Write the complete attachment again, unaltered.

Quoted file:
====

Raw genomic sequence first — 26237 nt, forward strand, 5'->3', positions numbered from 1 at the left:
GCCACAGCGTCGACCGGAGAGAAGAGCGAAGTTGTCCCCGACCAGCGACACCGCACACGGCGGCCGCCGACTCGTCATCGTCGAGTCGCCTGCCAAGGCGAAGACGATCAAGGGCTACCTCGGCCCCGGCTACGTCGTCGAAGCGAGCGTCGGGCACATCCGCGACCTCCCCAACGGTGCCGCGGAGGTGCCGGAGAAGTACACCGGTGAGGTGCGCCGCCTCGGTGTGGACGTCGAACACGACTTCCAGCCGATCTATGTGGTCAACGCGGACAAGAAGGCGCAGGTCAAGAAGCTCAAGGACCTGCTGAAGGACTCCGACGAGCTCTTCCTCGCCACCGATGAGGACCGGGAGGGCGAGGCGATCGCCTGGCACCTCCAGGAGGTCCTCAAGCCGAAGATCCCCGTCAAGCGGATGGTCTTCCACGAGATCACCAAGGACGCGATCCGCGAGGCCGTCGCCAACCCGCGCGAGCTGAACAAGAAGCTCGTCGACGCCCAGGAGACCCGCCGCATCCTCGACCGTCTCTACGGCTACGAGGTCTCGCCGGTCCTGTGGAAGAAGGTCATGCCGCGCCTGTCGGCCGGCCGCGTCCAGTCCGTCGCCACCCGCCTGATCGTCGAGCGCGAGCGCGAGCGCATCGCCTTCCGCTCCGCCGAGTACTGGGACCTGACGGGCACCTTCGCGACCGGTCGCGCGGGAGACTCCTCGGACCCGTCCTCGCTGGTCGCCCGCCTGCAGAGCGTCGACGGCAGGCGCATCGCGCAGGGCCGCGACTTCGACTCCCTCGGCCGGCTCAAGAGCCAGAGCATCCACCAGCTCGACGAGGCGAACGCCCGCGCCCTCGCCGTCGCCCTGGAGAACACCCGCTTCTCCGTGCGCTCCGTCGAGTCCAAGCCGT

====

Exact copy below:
Raw genomic sequence first — 26237 nt, forward strand, 5'->3', positions numbered from 1 at the left:
GCCACAGCGTCGACCGGAGAGAAGAGCGAAGTTGTCCCCGACCAGCGACACCGCACACGGCGGCCGCCGACTCGTCATCGTCGAGTCGCCTGCCAAGGCGAAGACGATCAAGGGCTACCTCGGCCCCGGCTACGTCGTCGAAGCGAGCGTCGGGCACATCCGCGACCTCCCCAACGGTGCCGCGGAGGTGCCGGAGAAGTACACCGGTGAGGTGCGCCGCCTCGGTGTGGACGTCGAACACGACTTCCAGCCGATCTATGTGGTCAACGCGGACAAGAAGGCGCAGGTCAAGAAGCTCAAGGACCTGCTGAAGGACTCCGACGAGCTCTTCCTCGCCACCGATGAGGACCGGGAGGGCGAGGCGATCGCCTGGCACCTCCAGGAGGTCCTCAAGCCGAAGATCCCCGTCAAGCGGATGGTCTTCCACGAGATCACCAAGGACGCGATCCGCGAGGCCGTCGCCAACCCGCGCGAGCTGAACAAGAAGCTCGTCGACGCCCAGGAGACCCGCCGCATCCTCGACCGTCTCTACGGCTACGAGGTCTCGCCGGTCCTGTGGAAGAAGGTCATGCCGCGCCTGTCGGCCGGCCGCGTCCAGTCCGTCGCCACCCGCCTGATCGTCGAGCGCGAGCGCGAGCGCATCGCCTTCCGCTCCGCCGAGTACTGGGACCTGACGGGCACCTTCGCGACCGGTCGCGCGGGAGACTCCTCGGACCCGTCCTCGCTGGTCGCCCGCCTGCAGAGCGTCGACGGCAGGCGCATCGCGCAGGGCCGCGACTTCGACTCCCTCGGCCGGCTCAAGAGCCAGAGCATCCACCAGCTCGACGAGGCGAACGCCCGCGCCCTCGCCGTCGCCCTGGAGAACACCCGCTTCTCCGTGCGCTCCGTCGAGTCCAAGCCGT